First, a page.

The second time I read it was about ten years ago. As a mother with young teenagers I again read the story of Lolita but this time I was horrified. Why my God! Humbert Humbert was a child molester! He was a criminal! A pervert! How could I possibly have been duped by him the first time I read this book? I read it in a state of fascination and horror, once again both repulsed and attracted by the story.

Now here I am again, reading Nabokov. But I’m in my late fifties, slowly settling into a new environment, retired, searching for worthwhile occupations and needing order in my life. This class sounded intriguing. We’re working our way up to Lolita. The class is eight weeks long. In the first class we talked about Nabokov’s roots and early life. He was of course a Russian √©migr√©, a refugee from the Bolshevik revolution and the subsequent civil war. A member of the nobility, his father was an anglophile and Nabokov grew up speaking Russian, English and French, which cleared up one mystery for me. I always wondered how someone could write so eloquently in what was not their first language.

Nabokov went to school in Cambridge, England and majored in French and Russian Literature. We talked about his roots and influences and slowly I’m learning that the story and beautiful prose are not all that’s going on in his writing. Last week we read one of his early novels, The Eye. Until the early fifties Nabokov wrote in Russian and his early novels were translated to English by his son in the nineteen sixties.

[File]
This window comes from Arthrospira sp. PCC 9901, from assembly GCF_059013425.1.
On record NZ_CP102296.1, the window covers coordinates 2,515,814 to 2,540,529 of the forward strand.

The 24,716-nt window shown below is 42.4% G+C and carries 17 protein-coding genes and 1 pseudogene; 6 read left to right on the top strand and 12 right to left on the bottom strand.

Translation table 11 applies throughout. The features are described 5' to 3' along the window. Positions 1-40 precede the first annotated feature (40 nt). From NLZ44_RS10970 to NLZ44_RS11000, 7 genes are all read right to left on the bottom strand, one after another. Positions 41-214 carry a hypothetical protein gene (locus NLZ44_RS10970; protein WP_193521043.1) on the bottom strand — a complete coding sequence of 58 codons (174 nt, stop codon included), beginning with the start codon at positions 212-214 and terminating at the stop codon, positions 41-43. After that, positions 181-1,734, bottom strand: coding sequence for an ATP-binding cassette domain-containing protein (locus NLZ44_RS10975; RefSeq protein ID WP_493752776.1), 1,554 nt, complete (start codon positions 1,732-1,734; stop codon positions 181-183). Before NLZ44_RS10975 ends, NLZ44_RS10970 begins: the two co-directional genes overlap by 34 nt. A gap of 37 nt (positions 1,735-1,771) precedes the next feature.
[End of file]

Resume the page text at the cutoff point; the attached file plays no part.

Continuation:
So far I have read The Eye, Glory, and now I’m starting on a novel called Invitation to a Beheading. I can see the influences of Joyce and Kafka on his writing no matter how much he wants to protest that his writing sprung uninfluenced from his own mind. He plays with time and space. He transitions cleverly from one scene to another, much like thoughts drift around in one’s brain. I have a tendency to read too fast and miss things so I’m forcing myself to slow down so I can really appreciate his writing style. I’m beginning to realize that the end of Lolita, which I have always found confusing, will be the accumulation of his work on shifting time and space within one’s writing.

The teacher of this class is herself a classic Russian character. A novelist and poet in her own right, she sits with the six class members and directs our discussions, running her hands through her hair dramatically. She asks us questions and then gently (or not so gently) leads us in the direction she wants the class to go.